A whole new GDP: Dubai's aviation sector stands at $26.7 billion

Published November 17th, 2014 - 09:47 GMT

Emirates airline, Dubai Airports and the aviation sector as a whole contributed $26.7 billion to the economy of Dubai in 2013, which was almost 27 per cent of the UAE emirate's gross domestic product (GDP).

The sector supported a total of 416,500 jobs, accounting for 21 per cent of Dubai's total employment.

These figures were released by global research firm Oxford Economics in its latest report “Quantifying the Economic Impact of Aviation in Dubai”, conducted as a follow-up to a 2011 study done by the same firm.

The objective of the report was to quantify the economic impact of the aviation sector and its subsequent Dubai-based supply chain. In addition, the report explains the benefits that the aviation sector brought to Dubai’s economy in 2013 in terms of gross value added (GVA) and employment, and provides forecasts for the sector and its knock-on effects in 2020 and 2030.

The report re-affirms aviation’s growing significance as a major engine of economic development, and its far-reaching contributions to other industries as a catalyst for a spectrum of economic activity.

“Dubai’s success stems from a clear vision, careful planning, and collaborative execution. It is no accident that we are a global aviation hub today. It has taken us years to build up the critical competencies and infrastructure that we have today, and we now have a solid base on which to further develop," said Sheikh Ahmed Bin Saeed Al Maktoum, chairman and chief executive of Emirates Airline and Group, chairman of Dubai Airports and president of the Dubai Civil Aviation Authority.

"We will continue to take a consensus-based approach to infrastructure investment, embrace open competition, and focus on opening up and connecting markets through efficient operations. At the end, we want Dubai to be the top choice for international travellers and traders – as a destination, and as a transport hub,” he said.
 
Core impact of aviation


The report estimated that the aviation sector, including the Emirates Group, Dubai Airports, and other aviation businesses such as airlines flying into Dubai, regulatory authorities and Dubai Duty Free, had a core impact of $16.5 billion GVA in 2013. This includes direct, indirect and induced contributions and is equal to 16.5 per cent of Dubai’s GDP, supporting over 259,000 Dubai-based jobs.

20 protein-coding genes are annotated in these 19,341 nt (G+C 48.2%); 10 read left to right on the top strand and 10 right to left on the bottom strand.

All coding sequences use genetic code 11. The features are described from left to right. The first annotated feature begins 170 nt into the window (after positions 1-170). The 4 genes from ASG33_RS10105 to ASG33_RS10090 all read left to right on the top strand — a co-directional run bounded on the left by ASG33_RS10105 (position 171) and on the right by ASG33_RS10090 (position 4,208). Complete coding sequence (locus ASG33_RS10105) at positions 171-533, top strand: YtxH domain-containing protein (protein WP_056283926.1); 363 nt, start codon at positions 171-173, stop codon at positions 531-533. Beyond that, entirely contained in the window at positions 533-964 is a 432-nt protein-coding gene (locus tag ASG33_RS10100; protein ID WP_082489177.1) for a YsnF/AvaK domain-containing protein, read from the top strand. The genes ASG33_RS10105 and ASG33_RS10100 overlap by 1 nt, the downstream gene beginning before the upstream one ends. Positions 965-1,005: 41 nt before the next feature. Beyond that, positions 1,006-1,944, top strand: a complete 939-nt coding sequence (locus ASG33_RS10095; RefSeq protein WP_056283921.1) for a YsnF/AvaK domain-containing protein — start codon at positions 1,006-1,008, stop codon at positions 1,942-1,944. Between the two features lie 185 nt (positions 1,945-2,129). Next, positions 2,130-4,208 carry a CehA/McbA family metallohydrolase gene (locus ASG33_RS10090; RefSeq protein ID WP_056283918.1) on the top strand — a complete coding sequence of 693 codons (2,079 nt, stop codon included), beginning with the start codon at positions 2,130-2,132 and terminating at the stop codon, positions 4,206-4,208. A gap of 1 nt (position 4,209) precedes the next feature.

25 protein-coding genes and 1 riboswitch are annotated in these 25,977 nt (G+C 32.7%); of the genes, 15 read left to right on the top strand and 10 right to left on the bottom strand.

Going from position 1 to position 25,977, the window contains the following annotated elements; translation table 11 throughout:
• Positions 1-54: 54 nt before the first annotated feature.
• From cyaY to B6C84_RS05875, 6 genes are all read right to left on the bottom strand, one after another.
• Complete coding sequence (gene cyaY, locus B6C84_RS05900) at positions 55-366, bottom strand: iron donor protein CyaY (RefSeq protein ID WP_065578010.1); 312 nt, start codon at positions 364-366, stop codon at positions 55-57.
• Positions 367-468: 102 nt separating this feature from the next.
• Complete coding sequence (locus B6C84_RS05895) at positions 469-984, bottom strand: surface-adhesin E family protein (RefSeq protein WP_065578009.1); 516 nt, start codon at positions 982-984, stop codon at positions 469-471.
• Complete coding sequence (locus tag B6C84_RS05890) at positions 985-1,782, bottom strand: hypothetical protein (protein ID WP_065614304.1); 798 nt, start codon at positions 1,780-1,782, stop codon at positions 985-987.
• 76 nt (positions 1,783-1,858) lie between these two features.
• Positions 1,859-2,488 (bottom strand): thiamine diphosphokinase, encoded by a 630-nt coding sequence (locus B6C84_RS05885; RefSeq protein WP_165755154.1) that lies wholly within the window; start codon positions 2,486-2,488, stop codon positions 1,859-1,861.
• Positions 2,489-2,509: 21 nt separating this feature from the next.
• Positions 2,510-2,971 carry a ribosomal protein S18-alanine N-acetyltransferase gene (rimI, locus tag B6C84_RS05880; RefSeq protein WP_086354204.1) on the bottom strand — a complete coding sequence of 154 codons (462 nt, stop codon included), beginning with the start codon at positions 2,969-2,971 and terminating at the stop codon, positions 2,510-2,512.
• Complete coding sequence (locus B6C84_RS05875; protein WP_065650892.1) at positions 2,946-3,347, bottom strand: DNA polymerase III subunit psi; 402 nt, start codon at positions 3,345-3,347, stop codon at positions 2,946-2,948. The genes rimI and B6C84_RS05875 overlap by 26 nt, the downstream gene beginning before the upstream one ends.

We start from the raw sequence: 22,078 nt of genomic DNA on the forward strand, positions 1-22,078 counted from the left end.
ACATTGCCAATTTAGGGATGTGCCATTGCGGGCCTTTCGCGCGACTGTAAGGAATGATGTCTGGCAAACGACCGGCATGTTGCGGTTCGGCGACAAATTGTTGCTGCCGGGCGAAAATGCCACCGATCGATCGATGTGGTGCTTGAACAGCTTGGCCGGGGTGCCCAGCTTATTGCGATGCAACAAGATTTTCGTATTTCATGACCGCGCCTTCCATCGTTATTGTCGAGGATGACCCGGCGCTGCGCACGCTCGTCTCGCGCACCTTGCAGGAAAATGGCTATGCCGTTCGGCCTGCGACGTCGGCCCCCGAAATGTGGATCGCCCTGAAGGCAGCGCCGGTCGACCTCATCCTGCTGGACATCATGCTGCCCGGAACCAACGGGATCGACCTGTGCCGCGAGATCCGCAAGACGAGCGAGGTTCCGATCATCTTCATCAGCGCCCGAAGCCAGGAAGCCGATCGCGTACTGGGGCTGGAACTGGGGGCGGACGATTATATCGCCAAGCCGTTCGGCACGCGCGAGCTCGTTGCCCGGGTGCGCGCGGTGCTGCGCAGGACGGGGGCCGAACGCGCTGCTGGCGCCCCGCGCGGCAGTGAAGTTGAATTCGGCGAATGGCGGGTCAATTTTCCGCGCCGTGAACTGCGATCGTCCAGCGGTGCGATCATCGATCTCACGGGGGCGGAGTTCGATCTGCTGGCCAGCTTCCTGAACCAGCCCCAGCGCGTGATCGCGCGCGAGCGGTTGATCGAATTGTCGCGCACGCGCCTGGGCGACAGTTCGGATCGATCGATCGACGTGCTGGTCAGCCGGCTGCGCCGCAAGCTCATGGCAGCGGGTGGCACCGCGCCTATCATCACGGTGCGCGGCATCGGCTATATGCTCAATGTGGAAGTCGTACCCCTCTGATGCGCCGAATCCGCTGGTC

Moreover, for every $100 of activity in the aviation sector, a further $72 is added in other sectors of the local economy from supply chain connections and expenditures. For every 100 jobs created in aviation, an additional 116 jobs are created elsewhere in Dubai, it said.

Tourism benefits


Aviation has proved to be an indispensable catalyst for the growth Dubai’s tourism industry. Tourism and travel activities in 2013 had an economic impact of $10.2 billion GVA, supporting a further 157,100 jobs. In 2013, Dubai welcomed nearly 10 million non-UAE visitors who spent $13 billion, accounting for around 1 per cent of foreign visitor spend globally that year.

The success of Dubai as a destination has been a public and private effort to invest in world-class aviation and tourism infrastructure to support the influx of visitors. The results have paid dividends and Dubai currently captures a 0.4 per cent share of the world’s business and tourism traffic, double the share it had in 2000.

Connectivity
One of Dubai’s greatest assets is its enhanced connectivity. In 2013, Oxford estimated that passengers could connect from Dubai to 25 cities with a population of over 10 million people. Overall, Dubai had direct passenger flight connections to 149 cities with a population of over 1 million people, creating potential export markets of over 916 million people, or 13 per cent of the world’s population.

Cargo tonnage between 1990-2013 handled in Dubai grewn on average of 13.5 per cent per year, compared to global average trade volumes of 5.6 per cent per year.

The passenger and cargo connectivity provided from Dubai has positively impacted Foreign Direct Investment (FDI) and trade. It also has provided greater access to foreign markets, encouraging exports, and increasing competition in the local economy, benefiting consumers.


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